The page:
No. CPS charges SASSA a fee of R16.44 (including VAT), or R14.42 excluding VAT, per grant recipient paid per month, regardless of the number of grants paid to each recipient. We pay approximately 10.6 million grant recipients per month and our service fee has been fixed for the last five years, in accordance with our tender proposal. Refer to 1.10 in KPMG report. This fee is also approximately 50% lower than the average fee paid by SASSA prior to 2012. Our fee of R 14.42 also represents approximately 1.25% of the total amount paid per grant recipient, which would make it one of the cheapest public distribution programs worldwide.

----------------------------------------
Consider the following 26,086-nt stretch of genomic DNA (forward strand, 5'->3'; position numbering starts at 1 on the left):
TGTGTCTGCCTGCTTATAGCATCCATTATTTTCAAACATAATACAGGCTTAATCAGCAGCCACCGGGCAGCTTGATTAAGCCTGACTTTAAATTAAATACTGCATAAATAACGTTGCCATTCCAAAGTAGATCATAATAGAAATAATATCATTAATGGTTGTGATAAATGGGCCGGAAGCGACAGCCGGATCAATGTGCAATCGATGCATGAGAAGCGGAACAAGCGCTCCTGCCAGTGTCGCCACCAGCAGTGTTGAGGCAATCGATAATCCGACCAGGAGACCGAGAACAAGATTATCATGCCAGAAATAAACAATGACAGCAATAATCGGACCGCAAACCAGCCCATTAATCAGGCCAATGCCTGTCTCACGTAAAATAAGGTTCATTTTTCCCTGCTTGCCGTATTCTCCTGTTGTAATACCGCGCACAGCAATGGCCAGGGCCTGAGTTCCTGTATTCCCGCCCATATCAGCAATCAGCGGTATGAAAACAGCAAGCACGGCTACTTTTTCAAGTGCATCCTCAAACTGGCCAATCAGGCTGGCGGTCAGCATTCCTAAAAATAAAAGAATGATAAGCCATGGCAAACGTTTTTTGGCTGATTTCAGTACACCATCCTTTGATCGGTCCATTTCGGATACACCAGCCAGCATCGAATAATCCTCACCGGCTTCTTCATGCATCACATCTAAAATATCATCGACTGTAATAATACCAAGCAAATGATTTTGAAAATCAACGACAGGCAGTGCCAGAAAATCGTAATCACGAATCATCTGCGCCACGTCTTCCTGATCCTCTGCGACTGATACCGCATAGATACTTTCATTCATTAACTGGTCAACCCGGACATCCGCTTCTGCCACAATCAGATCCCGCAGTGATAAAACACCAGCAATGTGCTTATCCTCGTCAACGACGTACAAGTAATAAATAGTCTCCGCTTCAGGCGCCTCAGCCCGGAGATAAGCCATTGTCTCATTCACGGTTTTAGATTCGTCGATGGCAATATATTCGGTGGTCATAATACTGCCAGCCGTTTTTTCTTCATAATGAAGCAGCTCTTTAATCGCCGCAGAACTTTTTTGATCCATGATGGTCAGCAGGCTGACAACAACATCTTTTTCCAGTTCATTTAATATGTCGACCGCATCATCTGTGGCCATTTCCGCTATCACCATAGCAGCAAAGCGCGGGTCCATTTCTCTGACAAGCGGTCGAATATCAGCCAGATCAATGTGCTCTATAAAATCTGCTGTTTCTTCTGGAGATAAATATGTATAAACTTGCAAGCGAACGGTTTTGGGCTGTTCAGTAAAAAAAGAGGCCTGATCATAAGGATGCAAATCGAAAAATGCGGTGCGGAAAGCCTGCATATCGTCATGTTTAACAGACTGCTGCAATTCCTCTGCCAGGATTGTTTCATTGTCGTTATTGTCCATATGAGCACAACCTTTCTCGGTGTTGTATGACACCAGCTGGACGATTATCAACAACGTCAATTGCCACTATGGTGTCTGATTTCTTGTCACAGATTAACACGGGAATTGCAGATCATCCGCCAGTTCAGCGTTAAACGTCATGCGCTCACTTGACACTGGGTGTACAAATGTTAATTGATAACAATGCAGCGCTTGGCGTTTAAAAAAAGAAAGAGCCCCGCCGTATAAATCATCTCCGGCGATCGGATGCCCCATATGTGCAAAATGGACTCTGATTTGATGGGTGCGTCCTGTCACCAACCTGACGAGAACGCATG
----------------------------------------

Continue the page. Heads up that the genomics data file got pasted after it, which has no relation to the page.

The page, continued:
Our payment service is fully inter-operable with the National Payment System, which means that grant recipients can access their grants at any ATM, at point of sale devices at participating merchants, and at pay-points. We provide a monthly payment service at approximately 10,000 pay-points in urban, peri-urban, rural and deep rural areas, utilizing our advanced UEPS/EMV technology, a highly specialized and customized fleet of payment vehicles and a staff complement of approximately 1,800 employees. The logistics, security and controls required to disburse approximately R11 billion per month (of which R4.5 billion is transported in cash) without incident or delay are highly specialized and complex. Our fee includes the cost of the smart card and the issuance of the smart card to each grant recipient, the capturing of biometric information of each grant recipient and the comparison of each grant recipient’s biometric data to the existing database to eliminate any duplicate grants.